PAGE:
The extraction of domestic shale gas deposits will be critical to India’s aim of zero energy imports by 2030, according to another petroleum ministry official. The country currently imports 75% of its energy requirements.

But even if contracts are simplified and gas prices are freed from government control, there are other obstacles standing in the way of extraction.

India’s gas reserves belong to the government rather than private landowners as in the U.S. so private operators must obtain government contracts to begin exploration instead of dealing directly with a landlord.

India also needs to map out the reserves accurately. Preliminary findings show that they are spread out predominantly over eastern and western parts of the country mainly in the western state of Gujarat and eastern states including West Bengal. There are also some isolated deposits in central India.

Experts say the bulk of the reserves in eastern India lack the necessary network of pipelines to transport the gas–a task that many private operators are wary about undertaking.

“There are plans to have connecting pipelines and build a major highway gas pipeline,” said B.K Chaturvedi, member for energy in the government’s policy think tank, the Planning Commission.

But he added that it would take at least four to five years from any policy announcement to actual production of fuel from domestic shale gas reserves.

http://blogs.wsj.com/indiarealtime/2013/06/11/why-india-cant-unlock...

Comment by Riaz Haq on April 12, 2014 at 10:50am

Modi on petroleum exploration in Pakistan: Referring to the exploration scope in the region, he said Pakistan has started exploring the area across the border for gas and petroleum products.

"Look across the border in Pakistan, they have started massive work in gas and petroleum sector, why can't we?" he asked.

"It is the same region. There is immense scope for gas and petroleum here. I am sure we can definitely find it here as well. It can give new strength to our nation."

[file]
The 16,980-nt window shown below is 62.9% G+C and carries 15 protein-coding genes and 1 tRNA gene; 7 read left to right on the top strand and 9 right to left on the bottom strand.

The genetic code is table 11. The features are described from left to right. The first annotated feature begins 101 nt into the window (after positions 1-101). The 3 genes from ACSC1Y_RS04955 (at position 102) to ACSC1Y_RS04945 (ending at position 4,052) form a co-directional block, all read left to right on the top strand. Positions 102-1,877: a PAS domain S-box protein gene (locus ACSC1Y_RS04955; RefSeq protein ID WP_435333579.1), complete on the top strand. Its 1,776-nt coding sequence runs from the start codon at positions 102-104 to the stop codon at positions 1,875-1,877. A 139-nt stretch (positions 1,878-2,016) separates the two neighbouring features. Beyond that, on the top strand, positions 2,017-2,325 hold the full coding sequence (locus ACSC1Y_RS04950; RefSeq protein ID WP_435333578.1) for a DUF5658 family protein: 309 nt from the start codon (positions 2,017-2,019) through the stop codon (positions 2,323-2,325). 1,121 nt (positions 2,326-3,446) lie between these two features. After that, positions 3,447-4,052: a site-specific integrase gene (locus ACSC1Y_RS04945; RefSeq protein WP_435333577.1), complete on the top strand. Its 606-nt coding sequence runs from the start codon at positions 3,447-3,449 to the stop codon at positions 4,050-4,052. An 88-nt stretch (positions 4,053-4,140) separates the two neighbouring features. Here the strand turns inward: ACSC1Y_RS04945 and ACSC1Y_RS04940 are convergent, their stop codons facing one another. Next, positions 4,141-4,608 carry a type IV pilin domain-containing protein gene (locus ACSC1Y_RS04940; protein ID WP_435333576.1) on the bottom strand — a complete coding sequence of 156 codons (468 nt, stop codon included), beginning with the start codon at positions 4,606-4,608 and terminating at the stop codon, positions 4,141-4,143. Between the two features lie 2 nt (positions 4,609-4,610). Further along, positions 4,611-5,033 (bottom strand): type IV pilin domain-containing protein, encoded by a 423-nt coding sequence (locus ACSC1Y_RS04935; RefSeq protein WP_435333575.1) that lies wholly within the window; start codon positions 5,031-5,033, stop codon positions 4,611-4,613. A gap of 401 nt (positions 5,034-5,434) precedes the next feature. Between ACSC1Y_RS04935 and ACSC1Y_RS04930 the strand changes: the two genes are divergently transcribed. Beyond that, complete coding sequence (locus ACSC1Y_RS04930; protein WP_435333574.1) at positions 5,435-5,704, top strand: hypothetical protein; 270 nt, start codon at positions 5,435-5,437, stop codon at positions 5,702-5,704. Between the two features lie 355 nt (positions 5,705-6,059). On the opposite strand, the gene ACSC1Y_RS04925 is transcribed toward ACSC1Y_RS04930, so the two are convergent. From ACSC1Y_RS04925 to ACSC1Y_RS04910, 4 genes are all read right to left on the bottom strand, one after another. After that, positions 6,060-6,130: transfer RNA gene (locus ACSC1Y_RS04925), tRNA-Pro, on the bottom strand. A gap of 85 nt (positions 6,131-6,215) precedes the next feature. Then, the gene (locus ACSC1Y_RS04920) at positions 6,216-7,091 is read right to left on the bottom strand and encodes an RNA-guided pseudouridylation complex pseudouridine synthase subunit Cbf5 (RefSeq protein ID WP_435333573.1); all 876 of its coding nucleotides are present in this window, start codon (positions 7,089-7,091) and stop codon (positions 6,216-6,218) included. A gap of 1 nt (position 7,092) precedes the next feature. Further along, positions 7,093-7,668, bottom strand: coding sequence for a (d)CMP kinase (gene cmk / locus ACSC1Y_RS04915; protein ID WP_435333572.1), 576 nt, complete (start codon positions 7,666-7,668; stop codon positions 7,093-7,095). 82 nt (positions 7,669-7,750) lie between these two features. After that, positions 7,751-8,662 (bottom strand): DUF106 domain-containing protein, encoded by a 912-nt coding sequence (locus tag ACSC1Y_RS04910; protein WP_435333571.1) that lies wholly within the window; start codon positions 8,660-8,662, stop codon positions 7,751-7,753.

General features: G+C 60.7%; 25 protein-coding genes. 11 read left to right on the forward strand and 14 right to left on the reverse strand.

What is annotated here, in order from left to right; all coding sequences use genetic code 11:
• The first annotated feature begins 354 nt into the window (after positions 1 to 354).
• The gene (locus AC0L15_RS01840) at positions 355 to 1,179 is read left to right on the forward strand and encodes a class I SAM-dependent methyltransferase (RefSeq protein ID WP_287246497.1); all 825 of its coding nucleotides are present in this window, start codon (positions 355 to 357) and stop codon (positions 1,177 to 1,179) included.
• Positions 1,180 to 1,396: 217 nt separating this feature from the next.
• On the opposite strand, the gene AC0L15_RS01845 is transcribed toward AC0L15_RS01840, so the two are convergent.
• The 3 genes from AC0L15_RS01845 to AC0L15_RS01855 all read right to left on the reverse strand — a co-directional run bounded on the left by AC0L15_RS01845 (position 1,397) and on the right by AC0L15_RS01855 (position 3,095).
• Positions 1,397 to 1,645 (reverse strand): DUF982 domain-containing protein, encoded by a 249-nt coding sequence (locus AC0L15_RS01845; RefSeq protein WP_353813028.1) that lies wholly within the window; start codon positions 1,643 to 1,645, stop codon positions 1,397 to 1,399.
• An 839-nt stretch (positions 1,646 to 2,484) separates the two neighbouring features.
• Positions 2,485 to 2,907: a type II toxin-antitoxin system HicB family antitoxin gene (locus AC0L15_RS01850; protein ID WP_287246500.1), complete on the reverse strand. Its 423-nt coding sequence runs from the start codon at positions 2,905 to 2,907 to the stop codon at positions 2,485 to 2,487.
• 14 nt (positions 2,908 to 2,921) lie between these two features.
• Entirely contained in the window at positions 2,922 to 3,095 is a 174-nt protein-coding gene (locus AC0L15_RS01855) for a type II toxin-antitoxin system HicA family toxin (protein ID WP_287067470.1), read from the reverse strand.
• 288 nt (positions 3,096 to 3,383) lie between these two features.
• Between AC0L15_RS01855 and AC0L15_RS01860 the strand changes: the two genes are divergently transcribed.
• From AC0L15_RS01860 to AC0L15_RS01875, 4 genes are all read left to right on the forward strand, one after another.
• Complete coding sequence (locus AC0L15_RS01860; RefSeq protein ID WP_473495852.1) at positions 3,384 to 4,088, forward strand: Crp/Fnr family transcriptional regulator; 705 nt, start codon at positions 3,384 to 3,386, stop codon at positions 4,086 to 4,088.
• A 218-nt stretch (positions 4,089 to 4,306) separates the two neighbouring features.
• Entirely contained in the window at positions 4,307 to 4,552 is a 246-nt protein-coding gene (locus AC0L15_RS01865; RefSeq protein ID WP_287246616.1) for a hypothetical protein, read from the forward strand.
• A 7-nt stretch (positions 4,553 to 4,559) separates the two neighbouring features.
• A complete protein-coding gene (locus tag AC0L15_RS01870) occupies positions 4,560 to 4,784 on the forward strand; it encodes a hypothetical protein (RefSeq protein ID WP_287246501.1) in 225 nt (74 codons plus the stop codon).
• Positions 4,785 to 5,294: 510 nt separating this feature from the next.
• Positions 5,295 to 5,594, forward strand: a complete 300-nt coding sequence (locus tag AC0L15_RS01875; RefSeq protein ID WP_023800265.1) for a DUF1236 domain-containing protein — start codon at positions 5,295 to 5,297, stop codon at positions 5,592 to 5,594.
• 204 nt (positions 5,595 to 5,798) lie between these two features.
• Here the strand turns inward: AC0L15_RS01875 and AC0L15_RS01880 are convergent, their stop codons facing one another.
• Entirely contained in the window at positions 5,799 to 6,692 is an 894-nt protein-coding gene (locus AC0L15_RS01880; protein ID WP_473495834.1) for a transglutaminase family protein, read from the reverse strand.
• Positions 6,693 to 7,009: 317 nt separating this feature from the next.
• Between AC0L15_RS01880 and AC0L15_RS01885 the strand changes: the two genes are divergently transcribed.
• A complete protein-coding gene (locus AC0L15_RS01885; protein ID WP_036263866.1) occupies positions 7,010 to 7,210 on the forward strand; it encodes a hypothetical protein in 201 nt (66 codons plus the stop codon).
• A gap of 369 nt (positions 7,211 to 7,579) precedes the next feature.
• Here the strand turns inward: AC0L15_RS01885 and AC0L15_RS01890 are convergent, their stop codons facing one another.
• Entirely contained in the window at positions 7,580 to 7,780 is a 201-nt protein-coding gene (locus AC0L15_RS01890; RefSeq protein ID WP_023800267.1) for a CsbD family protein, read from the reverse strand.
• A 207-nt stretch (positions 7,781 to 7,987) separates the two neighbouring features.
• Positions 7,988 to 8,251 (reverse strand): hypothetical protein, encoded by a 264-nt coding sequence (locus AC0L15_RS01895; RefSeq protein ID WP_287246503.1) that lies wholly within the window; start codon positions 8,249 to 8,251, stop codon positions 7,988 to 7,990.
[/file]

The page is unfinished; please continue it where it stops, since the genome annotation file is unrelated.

Addressing the youths, he said there will be opportunities in the exploration work in future and asked them to prepare themselves for it.

"We have started a petroleum university in Gujarat and this is for youngsters. I would urge the youth here to go on Internet and search about petroleum university. I invite you to make full use of it," he said.
http://news.outlookindia.com/items.aspx?artid=836884

Comment by Riaz Haq on April 12, 2014 at 11:11pm

Here's a Dawn report on tight gas in Naushero Feroz in Sind:

KARACHI: The Pakistan Petroleum Limited (PPL) announced discovery of gas from Exploration Well, Naushahro Firoz X-1 in Naushahro Firoz Block, Sindh.

In a filing with the stock exchange on Wednesday, under the disclosure of ‘insider information’ in terms of section 15D(1), the PPL reminded that it holds 90 per cent working interest in the well.

M Mubbasshar Siddique, company secretary for PPL, stated that the exploration well at Naushahro Firoz X-1 was drilled down to target depth of 3,773m(MD) within Chiltan Formation.

Based on gas shows encountered during drilling and wire line logs evaluation, a cased hole drill stem test (CHDST) was carried out.

The PPL informed that after acidization, the well flowed good quality gas at variable rates with the maximum of 11.2mmscfd with a flowing wellhead pressure of 2,635psi and a minimum of 1.7mmscfd with a flowing well head pressure of 375psi at a choke size of 32/64 inches.

PPL observes: “Preliminary analysis of the test data suggests the discovery to be the tight gas. However, further evaluation is required to determine the nature and commerciality of the discovery based on the geological, geophysical and engineering data collected during the drilling and testing of the well and also by drilling of additional well(s)”.

http://www.dawn.com/news/1095793/ppl-discovers-gas-in-naushahro-block